Maternal effects and warning signal honesty in eggs and offspring of an aposematic ladybird beetle
1. The eggs of oviparous species are often subject to intense predation pressure. One parentalstrategy to deter predators is to produce eggs that are laced with noxious chemicals and areconspicuo usly coloured (i.e. aposematism). 2. Ladybird eggs are conspicuously coloured and contain alkaloids; these traits are believed tofunction in concert as visual signal and chemical defence, respect ively, to deter predators.However, it remains unclear whether such aposematic signals reveal the strength (rather thansimply the existence) of chemical defences. 3. Furthermore, additional functions of egg pigments and toxins could apply; in particular,mothers might deposit such resources into eggs to aid the development of oﬀspring or toprovide resources that could contribute to aposematic traits in oﬀspring. 4. We bred wild-caught seven-spot ladybird beetles (Coccinella septempunctata) in the labora-tory and then measured relationships between egg colorat ion and toxin concen trations (i.e. thealkaloids precoccinelline and coccinelline). We also measured relationships between egg carote-noids and egg coloration, and between egg coloration and toxin levels, and the elytra colora-tion and toxin concentrations of oﬀspring at eclosio n for a subset of eggs that were allowed todevelop. 5. Egg carotenoids predicted egg colour saturation. In turn, egg colour saturation and huepositively predicted egg concentrations of preco ccinelline. However, there were no signiﬁcantrelationships between egg coccinelline concentration and any measure of egg coloration. 6. In recently eclosed adults of both sexes, elytra saturation was signiﬁcantly explained by vari-ation in egg saturation and hue. Finally, body con centrations of coccinelline were signiﬁcantlyexplained by variation in elytra hue.7. These results suggest that the coloration of C. septempunctata eggs is a reliable signal of thestrength of chemical defences contained therein, but in addition, maternal investment ofpigments and toxins into eggs may serve to inﬂuence the reliability of aposematic signalling inresultant oﬀspring.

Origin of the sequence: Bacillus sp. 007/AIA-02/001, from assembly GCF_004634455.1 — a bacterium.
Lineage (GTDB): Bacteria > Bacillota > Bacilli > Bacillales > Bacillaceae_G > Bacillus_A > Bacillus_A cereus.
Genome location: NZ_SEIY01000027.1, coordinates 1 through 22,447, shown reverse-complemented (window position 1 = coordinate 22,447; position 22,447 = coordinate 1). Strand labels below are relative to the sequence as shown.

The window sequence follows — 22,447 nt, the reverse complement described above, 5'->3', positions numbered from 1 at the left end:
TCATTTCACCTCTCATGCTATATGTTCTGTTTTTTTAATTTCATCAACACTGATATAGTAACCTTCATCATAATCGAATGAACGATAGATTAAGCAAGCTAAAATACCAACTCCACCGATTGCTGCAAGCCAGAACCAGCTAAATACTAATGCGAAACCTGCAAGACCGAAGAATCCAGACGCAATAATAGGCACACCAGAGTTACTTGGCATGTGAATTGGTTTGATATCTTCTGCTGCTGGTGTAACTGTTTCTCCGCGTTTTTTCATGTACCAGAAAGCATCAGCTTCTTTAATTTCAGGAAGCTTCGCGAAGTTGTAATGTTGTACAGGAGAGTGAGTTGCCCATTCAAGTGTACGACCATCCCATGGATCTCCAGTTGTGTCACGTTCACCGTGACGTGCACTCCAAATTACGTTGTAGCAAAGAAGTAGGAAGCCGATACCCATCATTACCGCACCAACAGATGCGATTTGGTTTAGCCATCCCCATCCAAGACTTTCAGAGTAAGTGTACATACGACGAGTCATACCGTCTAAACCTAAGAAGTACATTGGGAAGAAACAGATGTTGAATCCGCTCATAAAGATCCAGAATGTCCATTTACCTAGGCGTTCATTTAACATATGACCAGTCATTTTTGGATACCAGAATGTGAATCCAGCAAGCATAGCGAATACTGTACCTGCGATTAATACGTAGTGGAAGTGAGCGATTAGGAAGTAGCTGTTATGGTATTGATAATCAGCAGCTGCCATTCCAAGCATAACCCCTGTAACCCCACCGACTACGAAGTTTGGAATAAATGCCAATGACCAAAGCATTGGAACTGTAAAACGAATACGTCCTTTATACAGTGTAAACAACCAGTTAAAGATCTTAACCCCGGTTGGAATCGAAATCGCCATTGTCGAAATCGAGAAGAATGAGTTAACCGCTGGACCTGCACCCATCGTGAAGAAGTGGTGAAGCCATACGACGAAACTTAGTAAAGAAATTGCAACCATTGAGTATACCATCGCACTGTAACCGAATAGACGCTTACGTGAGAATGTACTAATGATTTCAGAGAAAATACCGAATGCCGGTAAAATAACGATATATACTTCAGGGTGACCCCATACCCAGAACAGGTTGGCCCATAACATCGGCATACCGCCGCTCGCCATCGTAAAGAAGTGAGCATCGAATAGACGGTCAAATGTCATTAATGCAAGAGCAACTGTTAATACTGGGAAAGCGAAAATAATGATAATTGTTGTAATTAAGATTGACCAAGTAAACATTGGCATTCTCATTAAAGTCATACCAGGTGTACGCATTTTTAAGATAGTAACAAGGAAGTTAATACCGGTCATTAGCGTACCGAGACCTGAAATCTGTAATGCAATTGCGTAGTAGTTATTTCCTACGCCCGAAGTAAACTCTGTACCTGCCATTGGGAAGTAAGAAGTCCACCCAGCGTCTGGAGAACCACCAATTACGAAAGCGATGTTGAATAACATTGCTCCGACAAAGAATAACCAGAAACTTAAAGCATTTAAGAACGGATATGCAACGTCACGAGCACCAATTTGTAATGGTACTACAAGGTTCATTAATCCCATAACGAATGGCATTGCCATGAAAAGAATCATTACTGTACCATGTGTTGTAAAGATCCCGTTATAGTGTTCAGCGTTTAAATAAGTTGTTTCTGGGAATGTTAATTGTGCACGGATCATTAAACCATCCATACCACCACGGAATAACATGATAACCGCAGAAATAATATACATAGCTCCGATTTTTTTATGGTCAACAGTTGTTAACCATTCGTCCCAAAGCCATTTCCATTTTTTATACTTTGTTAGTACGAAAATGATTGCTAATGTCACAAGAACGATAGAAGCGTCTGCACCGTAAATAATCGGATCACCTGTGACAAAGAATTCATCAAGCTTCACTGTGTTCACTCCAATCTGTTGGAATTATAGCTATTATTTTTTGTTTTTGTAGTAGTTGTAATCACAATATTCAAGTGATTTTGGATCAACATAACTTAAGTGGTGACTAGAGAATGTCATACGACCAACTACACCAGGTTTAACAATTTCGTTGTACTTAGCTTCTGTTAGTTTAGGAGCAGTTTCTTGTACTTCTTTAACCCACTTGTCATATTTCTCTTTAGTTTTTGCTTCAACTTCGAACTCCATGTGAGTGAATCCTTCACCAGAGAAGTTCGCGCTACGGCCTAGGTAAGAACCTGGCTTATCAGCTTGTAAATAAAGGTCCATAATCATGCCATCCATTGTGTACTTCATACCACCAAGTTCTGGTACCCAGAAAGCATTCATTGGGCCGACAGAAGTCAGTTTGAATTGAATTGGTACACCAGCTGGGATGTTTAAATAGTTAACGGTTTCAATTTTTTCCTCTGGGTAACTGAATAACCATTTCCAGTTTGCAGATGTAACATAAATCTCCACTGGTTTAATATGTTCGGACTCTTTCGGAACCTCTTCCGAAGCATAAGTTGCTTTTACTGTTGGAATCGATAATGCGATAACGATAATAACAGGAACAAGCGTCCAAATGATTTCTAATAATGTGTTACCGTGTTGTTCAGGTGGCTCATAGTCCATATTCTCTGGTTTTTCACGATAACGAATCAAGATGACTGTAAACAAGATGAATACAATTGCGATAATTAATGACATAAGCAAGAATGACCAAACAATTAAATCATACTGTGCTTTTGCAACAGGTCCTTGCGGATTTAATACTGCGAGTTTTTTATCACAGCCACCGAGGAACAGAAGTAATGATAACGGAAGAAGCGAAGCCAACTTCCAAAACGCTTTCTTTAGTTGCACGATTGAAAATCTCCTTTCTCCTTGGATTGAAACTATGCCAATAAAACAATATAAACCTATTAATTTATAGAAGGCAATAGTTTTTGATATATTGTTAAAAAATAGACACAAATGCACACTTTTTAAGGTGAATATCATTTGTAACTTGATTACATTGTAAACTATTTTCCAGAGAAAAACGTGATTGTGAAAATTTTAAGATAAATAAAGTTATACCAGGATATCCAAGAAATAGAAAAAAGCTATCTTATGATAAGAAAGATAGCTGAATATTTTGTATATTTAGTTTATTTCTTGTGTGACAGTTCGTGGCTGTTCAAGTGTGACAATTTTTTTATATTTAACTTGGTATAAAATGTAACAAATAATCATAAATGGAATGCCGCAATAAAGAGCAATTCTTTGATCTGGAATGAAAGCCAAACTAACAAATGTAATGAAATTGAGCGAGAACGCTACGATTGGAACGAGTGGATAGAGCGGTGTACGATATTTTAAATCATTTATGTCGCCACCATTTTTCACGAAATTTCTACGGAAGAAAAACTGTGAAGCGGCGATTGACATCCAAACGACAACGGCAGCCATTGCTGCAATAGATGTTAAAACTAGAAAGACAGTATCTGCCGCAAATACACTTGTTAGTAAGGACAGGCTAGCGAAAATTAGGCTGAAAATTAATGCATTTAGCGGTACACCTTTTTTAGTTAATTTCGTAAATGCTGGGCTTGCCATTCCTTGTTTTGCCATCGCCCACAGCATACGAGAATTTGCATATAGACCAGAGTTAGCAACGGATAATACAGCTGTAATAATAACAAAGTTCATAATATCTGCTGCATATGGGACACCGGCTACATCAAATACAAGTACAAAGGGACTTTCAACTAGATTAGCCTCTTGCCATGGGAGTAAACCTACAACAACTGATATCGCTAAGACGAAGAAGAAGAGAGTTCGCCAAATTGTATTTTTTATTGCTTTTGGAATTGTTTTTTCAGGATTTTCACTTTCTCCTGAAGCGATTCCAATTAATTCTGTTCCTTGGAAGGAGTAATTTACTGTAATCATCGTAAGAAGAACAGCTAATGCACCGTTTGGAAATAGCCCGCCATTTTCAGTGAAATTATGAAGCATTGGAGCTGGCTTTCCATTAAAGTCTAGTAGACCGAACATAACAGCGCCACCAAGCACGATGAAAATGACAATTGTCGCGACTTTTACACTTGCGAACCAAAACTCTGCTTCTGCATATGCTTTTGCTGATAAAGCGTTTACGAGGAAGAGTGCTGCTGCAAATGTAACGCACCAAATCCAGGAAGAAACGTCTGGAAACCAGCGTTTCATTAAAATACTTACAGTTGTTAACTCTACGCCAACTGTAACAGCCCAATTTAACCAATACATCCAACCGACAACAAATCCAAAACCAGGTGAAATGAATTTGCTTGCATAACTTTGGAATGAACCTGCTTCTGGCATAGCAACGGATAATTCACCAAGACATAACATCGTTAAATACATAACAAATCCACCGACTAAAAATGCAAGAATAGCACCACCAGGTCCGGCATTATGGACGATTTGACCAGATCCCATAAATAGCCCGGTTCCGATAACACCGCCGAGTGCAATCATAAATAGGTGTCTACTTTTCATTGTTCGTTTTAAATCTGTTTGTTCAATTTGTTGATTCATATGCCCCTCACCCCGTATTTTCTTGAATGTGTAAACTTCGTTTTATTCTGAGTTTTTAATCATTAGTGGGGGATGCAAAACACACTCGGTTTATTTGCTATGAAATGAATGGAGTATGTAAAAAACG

We thank Louise Selwood, Abi Brown and Georgia France for their assis-tance in the laboratory, and the anonymous reviewers for many helpfulcomments on an earlier draft. This study was supported by a Royal SocietyUniversity Research Fellowship (to JDB) and by the Natural EnvironmentResearch Council (NERC). MS was supported by a Biotechnology andBiological Sciences Research Counc il (BBSRC) David Phillips ResearchFellowship (BB/G022887/1).
This is the author accepted manuscript. The final version is available from Wiley via the DOI in this record.
Vol. 28, pp. 1187–1196